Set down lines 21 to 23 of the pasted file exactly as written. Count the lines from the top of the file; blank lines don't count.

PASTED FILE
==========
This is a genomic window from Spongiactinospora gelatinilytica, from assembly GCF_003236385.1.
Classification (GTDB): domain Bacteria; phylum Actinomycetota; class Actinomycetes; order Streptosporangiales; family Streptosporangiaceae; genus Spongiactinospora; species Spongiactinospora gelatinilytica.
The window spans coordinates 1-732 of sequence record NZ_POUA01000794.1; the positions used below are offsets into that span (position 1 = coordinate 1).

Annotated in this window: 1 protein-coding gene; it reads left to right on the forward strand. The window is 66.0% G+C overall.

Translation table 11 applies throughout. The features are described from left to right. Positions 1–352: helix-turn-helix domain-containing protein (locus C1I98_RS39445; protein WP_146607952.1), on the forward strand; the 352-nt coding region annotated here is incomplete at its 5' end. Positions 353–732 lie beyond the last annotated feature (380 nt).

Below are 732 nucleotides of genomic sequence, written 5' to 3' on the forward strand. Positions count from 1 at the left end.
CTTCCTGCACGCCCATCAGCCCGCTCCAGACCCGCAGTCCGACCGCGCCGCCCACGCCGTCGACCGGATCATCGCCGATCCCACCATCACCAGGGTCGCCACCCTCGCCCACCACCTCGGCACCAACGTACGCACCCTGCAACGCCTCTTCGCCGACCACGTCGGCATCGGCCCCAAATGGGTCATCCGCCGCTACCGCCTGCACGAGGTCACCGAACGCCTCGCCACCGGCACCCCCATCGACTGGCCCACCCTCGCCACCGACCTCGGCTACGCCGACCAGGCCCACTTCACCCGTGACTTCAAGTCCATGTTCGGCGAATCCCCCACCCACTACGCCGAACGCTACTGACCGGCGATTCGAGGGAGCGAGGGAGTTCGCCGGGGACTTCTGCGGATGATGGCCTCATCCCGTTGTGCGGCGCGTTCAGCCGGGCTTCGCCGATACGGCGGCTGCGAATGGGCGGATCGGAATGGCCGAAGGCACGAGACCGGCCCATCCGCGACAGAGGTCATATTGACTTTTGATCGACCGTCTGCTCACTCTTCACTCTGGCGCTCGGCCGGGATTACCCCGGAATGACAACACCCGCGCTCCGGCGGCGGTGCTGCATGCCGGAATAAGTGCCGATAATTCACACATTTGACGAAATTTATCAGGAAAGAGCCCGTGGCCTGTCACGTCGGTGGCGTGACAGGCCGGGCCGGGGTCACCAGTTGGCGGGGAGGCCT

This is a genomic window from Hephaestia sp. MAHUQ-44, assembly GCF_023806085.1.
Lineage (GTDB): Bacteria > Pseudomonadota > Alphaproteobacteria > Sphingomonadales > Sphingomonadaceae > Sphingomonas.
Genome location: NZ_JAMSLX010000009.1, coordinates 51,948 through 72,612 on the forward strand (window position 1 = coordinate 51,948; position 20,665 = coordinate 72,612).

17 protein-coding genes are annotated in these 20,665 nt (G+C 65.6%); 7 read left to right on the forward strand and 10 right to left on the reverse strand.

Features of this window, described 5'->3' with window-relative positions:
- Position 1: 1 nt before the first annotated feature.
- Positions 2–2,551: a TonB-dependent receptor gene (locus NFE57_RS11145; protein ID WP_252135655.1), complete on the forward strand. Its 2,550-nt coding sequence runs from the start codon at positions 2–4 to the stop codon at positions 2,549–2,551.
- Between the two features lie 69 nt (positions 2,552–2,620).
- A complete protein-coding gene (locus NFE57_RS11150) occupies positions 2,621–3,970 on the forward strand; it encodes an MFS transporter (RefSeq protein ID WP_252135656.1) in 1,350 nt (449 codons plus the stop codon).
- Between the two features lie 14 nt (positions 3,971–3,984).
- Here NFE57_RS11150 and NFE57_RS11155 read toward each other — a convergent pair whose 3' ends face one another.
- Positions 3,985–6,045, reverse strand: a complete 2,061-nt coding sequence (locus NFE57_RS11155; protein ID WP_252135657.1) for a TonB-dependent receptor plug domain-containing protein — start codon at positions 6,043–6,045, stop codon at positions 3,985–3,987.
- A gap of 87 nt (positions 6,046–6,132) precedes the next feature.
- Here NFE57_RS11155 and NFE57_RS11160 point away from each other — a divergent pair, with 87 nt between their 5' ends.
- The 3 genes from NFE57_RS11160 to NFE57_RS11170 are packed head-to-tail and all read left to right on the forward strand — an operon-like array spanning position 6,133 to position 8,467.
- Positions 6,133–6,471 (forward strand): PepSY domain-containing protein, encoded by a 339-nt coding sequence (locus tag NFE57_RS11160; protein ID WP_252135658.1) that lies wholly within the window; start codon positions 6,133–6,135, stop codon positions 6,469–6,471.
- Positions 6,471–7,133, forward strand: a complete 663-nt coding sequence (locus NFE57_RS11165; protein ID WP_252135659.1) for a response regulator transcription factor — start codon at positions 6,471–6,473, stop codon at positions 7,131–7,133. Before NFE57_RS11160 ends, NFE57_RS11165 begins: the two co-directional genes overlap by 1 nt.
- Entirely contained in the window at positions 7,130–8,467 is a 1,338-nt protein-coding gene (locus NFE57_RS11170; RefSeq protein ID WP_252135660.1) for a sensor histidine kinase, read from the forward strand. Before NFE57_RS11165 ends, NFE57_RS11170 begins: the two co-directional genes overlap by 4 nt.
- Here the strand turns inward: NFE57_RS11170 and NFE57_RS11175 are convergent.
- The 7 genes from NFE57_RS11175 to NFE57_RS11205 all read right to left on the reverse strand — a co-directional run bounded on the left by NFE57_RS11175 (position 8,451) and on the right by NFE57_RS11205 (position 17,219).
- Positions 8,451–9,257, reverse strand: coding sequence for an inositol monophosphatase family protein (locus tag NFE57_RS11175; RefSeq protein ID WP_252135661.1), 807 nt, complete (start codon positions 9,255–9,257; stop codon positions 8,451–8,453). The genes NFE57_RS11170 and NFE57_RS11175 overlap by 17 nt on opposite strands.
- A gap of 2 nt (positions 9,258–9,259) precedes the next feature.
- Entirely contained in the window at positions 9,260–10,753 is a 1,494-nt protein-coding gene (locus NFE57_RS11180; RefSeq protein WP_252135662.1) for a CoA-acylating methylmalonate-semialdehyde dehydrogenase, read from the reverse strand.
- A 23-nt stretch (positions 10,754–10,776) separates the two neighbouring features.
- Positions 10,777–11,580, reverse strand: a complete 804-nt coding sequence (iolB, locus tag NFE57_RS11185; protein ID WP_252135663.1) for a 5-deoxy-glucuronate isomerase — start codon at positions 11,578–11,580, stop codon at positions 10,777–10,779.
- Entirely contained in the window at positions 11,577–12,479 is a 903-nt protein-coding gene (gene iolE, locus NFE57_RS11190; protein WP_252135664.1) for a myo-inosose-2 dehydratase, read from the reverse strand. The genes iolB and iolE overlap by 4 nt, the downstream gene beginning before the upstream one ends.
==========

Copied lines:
- Here NFE57_RS11155 and NFE57_RS11160 point away from each other — a divergent pair, with 87 nt between their 5' ends.
- The 3 genes from NFE57_RS11160 to NFE57_RS11170 are packed head-to-tail and all read left to right on the forward strand — an operon-like array spanning position 6,133 to position 8,467.
- Positions 6,133–6,471 (forward strand): PepSY domain-containing protein, encoded by a 339-nt coding sequence (locus tag NFE57_RS11160; protein ID WP_252135658.1) that lies wholly within the window; start codon positions 6,133–6,135, stop codon positions 6,469–6,471.